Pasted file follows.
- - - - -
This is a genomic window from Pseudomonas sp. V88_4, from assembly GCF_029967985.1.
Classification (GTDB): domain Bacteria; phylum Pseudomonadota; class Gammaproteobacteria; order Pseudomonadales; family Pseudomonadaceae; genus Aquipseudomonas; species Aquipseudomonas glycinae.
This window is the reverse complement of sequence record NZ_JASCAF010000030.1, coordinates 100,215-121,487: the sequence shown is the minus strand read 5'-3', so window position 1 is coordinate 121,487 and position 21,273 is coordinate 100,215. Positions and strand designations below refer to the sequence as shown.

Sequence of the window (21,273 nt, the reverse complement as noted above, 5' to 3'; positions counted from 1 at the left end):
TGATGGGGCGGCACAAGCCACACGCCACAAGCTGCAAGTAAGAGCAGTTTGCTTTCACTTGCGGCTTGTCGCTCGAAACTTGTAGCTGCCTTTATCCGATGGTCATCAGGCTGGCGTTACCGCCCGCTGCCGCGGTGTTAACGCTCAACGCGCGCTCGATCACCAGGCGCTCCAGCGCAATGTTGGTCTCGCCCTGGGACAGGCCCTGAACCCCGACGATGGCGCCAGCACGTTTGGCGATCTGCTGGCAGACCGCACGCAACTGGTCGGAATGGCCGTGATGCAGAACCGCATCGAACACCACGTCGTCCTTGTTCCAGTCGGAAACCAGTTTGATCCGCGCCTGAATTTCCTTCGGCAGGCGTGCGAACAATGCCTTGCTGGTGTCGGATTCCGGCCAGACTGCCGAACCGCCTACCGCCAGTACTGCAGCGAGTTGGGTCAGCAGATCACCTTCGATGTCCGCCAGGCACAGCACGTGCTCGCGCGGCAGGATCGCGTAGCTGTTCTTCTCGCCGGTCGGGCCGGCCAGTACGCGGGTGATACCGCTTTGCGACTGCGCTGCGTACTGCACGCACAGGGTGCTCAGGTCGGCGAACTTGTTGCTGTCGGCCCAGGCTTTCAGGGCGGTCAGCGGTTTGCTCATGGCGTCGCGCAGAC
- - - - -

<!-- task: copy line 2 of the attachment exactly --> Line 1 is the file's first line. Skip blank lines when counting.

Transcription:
Classification (GTDB): domain Bacteria; phylum Pseudomonadota; class Gammaproteobacteria; order Pseudomonadales; family Pseudomonadaceae; genus Aquipseudomonas; species Aquipseudomonas glycinae.